Overall, 45.7% of the sample was classified as AR + O. There was no difference between the proportion of girls (47.3%) and boys (43.8%) in this group (χ21 = 1.1; P = .30). There were also no differences found in the proportion of AR + O by age (girls: χ24 = 3.4; P = .50; boys: χ24 = 5.3; P = .26) or highest household education level (girls: χ22 = 0.12; P = .94; boys: χ22 = 3.0; P = .22).
Ethnicity was divided into 2 groups: non-Hispanic white and Hispanic individuals plus other minorities. In total, 42.2% were in this latter group, with 50% of these individuals identifying themselves as Hispanic or part Hispanic. Significantly more girls from Hispanic or other minority backgrounds (54.8%) were AR + O compared with non-Hispanic white girls (42%) (χ21 = 7.6; P = .006). However, no difference was found for BMI status between boys from Hispanic or other minority backgrounds (45.7%) and non-Hispanic white boys (42.5%) (χ21 = 0.41; P = .52).
Table 2 presents the means, standard deviations, and group difference tests for physical activity and dietary variables for girls and boys. Both girls and boys in the normal-weight group were doing significantly more minutes per day of vigorous physical activity than those in the AR + O group (P <.001). However, only boys showed a statistical difference between groups for minutes per day of moderate physical activity (P = .02). Boys in the AR + O group reported significantly more mean minutes per day of television watching on nonschool days than the normal-weight group (P <.001), whereas no group difference was found for girls.
Reported total energy consumption differed by BMI status for both girls and boys, with the AR + O group consuming fewer total calories than the normal-weight group (P = .01 for girls; P <.001 for boys). Percentage of calories from fat did not differ by BMI status. However, AR + O girls and boys reported consuming fewer total grams of fiber per day than the normal-weight group (P = .01 for girls; P <.001 for boys).
Final multiple regression models are presented in Table 3. Because some studies have demonstrated that ethnic minority status is independent of socioeconomic status as a predictor of selected risk factors such as BMI30 and because, as a practical matter, interventions aimed at these factors are often developed and deployed in ways that use each of them, we included both in the model, with highest household education level as a proxy for socioeconomic status. For girls, being Hispanic or from another minority background was associated with a greater likelihood of being AR + O (odds ratio [OR] = 1.65; P = .02). Higher reported total kilojoules per day was associated with a decreased likelihood of being AR + O (OR = 0.99; P = .03). The only predictor entering the model at step 2 was vigorous physical activity, with more minutes of vigorous physical activity associated with a decreased likelihood of being AR + O (P <.001). No 2-way interaction terms entered the model at step 3. The overall model was statistically significant (χ25 = 24.7; P <.001; R2 = 0.08).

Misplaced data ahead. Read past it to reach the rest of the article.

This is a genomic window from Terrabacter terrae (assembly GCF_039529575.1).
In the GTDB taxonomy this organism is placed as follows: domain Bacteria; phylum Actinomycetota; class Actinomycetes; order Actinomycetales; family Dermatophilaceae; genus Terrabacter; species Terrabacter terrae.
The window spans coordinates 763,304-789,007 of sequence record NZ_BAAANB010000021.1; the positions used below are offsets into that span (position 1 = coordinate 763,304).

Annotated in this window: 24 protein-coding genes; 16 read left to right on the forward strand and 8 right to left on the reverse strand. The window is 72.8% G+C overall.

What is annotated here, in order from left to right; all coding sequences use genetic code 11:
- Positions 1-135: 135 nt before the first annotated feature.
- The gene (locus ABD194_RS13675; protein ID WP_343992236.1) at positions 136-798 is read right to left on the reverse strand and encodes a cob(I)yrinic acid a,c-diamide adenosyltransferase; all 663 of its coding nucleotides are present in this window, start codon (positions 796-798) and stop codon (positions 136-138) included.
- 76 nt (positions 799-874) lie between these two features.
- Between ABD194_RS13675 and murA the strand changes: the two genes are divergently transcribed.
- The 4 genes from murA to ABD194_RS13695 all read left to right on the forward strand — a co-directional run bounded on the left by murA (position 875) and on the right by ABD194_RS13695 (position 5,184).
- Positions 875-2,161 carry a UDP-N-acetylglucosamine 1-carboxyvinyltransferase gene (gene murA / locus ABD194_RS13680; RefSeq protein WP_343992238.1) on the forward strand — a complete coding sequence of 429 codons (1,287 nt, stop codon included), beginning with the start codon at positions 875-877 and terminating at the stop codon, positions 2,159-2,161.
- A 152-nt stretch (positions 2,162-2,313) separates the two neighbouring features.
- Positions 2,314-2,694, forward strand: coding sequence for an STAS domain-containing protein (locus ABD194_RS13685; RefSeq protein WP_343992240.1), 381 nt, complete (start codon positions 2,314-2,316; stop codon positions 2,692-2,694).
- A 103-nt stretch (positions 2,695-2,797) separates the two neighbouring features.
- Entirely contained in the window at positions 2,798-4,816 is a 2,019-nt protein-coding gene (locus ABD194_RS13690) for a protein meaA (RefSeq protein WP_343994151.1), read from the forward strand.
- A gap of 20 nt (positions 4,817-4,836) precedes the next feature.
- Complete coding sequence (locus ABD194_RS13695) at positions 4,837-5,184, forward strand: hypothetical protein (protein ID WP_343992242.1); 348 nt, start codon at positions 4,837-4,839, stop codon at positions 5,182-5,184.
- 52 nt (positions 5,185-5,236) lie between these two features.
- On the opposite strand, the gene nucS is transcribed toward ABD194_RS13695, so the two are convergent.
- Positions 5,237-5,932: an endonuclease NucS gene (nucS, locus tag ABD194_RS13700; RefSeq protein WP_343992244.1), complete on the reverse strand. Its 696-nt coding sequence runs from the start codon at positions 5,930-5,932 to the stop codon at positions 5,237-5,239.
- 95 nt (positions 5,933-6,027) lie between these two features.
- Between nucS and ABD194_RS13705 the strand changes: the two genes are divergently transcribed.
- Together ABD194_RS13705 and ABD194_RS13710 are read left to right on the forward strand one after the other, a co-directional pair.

For boys, higher reported total kilojoules per day was again associated with a decreased likelihood of being AR + O (OR = 0.98; P <.001). Only vigorous physical activity entered the model, indicating that more minutes of vigorous physical activity were associated with a decreased likelihood of being AR + O (P <.001). No 2-way interaction terms entered the model at step 3. The overall model was statistically significant (χ25 = 50.7; P <.001; R2 = 0.18).
To further understand the differences among BMI status groups, we examined the proportion of each group meeting recommended health guidelines for adolescents. Figure 1 shows 5 health objectives that corresponded with our measured variables. More boys (71%) than girls (64%) met the television–viewing time guideline, and significantly more normal-weight boys (76%) than AR + O boys (64%) met this guideline (χ21 = 6.8; P = .009). More boys (59%) than girls (34%) met the physical activity guideline of 60 min/d. For both boys and girls, a higher proportion of the normal-weight group attained the physical activity objective compared with the AR + O group (boys: χ21 = 7.5; P = .006; girls: χ21 = 7.9; P = .005). Only small proportions of girls and boys met dietary fat and fiber guidelines. These proportions did not differ between BMI status groups except that more normal-weight boys (25%) met the fiber intake guideline than AR + O boys (14%) (χ21 = 8.3; P = .004).
Percentage of weight status groups meeting recommended health guidelines. Normal weight indicates a body mass index lower than the 85th percentile; at risk plus overweight, a body mass index at the 85th percentile or higher. Asterisk indicates differences of P <.01. Sources of health guidelines: Healthy People 2010,15 Williams et al,17 and Biddle et al.31
Most previous studies examined overall energy intake and expenditure as risk factors for youth overweight, but our results indicate that it is more fruitful to investigate a range of eating and physical activity behavior patterns. For example, fiber intake was related to overweight status, whereas the more frequently studied variable of percentage of calories from fat was unrelated. Although physical activity has been inconsistently related to youth overweight status in past studies,10 in this study, objectively monitored vigorous physical activity was related to overweight in both girls and boys. Consistent with past studies,32 boys' overweight status was related to time spent watching television.